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Canine Influenza: What You Need To Know

Canine Influenza: What You Need To Know

A new strain of Canine Influenza has broken out this year with numerous confirmed cases across the US. The most recent information available to us indicates that 32 cases have been confirmed in Minnesota in Wright County. Due to recent media attention regarding the new flu strain, many people are wondering if their own dog may be at risk. 

Firstly, it is of importance to be aware that there are currently two forms of Canine Influenza. H3N8 is the "old" version and was first identified in 2004. The newer version that was identified in 2015 is the H3N2 strain. There has been a vaccine available for the H3N8 strain for some time now, but it does not cross-protect against H3N2. There is now a vaccine available for the new H3N2 strain. For full protection dogs must receive 2 vaccinations, 3 weeks apart. It takes time for the body to mount an appropriate immune response and full immunity is not reached until 2-3 weeks after the second booster. 

Canine Influenza is transmitted through direct contact with respiratory discharge from infected dogs (e.g., contact with the nasal discharge, etc.); by air through sneezing, barking, coughing; or by exposure to contaminated objects (e.g., such as dog bowls, cages, clothing, etc.)Indoor dogs that do not routinely socialize with other dogs, and are not taken to boarding facilities, doggy-day-care or dog parks are at the lowest risk for flu and unlikely to be exposed. Dogs that go to shows, day-care, boarding facilities or are exposed to environments with high dog numbers have a higher risk of exposure.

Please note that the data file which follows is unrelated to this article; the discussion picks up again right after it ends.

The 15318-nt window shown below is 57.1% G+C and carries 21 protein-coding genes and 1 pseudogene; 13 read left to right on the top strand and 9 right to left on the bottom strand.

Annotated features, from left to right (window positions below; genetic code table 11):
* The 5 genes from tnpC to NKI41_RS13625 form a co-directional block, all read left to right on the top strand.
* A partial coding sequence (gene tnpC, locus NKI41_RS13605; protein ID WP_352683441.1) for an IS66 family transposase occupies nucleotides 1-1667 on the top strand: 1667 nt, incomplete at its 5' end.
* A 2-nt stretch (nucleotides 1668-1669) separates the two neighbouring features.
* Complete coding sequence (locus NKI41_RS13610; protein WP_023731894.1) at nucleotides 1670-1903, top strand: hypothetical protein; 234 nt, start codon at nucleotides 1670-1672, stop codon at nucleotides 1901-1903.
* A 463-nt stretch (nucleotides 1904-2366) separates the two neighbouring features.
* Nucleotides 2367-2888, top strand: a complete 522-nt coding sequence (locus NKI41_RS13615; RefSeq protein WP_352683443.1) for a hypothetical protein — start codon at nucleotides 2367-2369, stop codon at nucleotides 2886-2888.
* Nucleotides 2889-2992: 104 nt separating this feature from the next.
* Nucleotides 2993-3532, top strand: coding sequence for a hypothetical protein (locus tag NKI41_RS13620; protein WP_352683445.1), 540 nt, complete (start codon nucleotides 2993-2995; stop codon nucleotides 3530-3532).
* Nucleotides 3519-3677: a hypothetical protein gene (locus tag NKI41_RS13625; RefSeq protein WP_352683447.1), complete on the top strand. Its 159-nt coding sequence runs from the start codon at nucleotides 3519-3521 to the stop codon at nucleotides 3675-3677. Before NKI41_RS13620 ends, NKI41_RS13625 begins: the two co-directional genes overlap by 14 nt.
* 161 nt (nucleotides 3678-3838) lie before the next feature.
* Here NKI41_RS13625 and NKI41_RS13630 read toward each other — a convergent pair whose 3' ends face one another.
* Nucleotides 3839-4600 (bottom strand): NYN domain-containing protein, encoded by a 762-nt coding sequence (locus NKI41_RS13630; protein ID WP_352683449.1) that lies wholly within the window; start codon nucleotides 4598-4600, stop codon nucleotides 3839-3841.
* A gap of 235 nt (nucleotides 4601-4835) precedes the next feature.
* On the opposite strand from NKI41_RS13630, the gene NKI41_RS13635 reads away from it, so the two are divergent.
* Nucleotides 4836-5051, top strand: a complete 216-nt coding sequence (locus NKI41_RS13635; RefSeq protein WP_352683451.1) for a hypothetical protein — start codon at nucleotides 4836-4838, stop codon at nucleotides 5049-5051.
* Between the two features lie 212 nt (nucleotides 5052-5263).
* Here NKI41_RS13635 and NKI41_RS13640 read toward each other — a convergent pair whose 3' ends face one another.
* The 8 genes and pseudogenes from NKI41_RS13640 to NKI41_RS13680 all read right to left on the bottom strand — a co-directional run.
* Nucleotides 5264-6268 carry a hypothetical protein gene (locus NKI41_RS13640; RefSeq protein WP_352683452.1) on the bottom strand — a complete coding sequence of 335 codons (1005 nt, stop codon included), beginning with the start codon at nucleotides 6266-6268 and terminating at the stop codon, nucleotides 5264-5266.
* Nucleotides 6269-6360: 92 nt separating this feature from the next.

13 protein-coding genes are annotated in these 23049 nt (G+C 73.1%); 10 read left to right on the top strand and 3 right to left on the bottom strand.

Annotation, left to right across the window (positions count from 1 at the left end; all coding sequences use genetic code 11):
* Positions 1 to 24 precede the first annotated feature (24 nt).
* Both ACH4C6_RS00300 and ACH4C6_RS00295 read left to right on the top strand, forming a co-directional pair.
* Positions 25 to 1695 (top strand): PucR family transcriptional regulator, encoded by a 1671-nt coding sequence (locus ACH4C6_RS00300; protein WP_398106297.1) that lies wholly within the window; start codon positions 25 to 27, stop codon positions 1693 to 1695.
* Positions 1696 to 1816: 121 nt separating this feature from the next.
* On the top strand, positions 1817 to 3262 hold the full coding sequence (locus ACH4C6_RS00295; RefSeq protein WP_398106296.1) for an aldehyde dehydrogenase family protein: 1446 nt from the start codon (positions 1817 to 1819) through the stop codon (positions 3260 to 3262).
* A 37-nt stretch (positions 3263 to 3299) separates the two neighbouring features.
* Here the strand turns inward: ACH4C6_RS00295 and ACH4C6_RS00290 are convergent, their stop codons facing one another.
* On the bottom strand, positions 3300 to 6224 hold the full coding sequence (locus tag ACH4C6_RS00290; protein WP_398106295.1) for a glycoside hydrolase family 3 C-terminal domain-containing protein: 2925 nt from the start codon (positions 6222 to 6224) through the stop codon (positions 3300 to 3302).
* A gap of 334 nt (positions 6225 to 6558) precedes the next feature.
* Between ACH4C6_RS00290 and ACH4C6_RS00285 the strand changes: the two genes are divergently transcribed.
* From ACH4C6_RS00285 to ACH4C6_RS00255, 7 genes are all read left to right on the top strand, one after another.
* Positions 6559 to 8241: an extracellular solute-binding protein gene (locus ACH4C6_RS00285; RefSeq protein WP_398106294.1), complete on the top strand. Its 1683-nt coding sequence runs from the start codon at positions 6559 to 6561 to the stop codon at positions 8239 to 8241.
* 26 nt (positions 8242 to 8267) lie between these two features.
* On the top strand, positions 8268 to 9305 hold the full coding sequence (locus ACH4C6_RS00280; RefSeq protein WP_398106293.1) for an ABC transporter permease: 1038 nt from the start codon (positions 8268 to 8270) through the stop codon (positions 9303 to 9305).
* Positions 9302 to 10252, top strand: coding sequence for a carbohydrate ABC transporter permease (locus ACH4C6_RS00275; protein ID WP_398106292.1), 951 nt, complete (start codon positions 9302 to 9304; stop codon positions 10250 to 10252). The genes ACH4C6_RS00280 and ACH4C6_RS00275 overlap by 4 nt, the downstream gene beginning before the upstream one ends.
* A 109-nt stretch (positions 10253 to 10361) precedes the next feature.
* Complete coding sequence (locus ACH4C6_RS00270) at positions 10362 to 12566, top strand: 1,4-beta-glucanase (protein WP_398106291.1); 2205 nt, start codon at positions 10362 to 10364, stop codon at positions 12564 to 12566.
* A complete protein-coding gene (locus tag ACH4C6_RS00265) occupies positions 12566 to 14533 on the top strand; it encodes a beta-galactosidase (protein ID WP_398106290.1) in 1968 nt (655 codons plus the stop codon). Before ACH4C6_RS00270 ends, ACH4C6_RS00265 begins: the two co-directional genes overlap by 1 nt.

We advise all dog owners to protect their pets by avoiding any unnecessary contact with other dogs. This includes avoiding common gathering places such as dog parks. Owners and their pets should also avoid known locations where influenza has been reported. Avoid close contact with any coughing dog, even if your own dog is not currently with you, as infection can potentially occur from contact with contaminated clothing, shoes, etc. 

Symptoms to watch for include

  • Coughing
  • Excessive panting
  • Exercise intolerance
  • Discharge from the nose
  • Not eating
  • Lethargy
  • Fever
  • Difficulty breathing
  • Blue-tinged gums

If your dog exhibits any of these signs, please keep him isolated from other dogs and contact your veterinarian immediately.  We ask that anyone with a dog showing potential symptoms of influenza to please contact us by phone for a consultation prior to bringing your dog into the clinic. You may be asked to take special precautions to limit your dog's exposure to other patients in the clinic. 

Please contact us if you have any questions regarding the H3N2 outbreak, or if you would like to schedule your dog for vaccination. 

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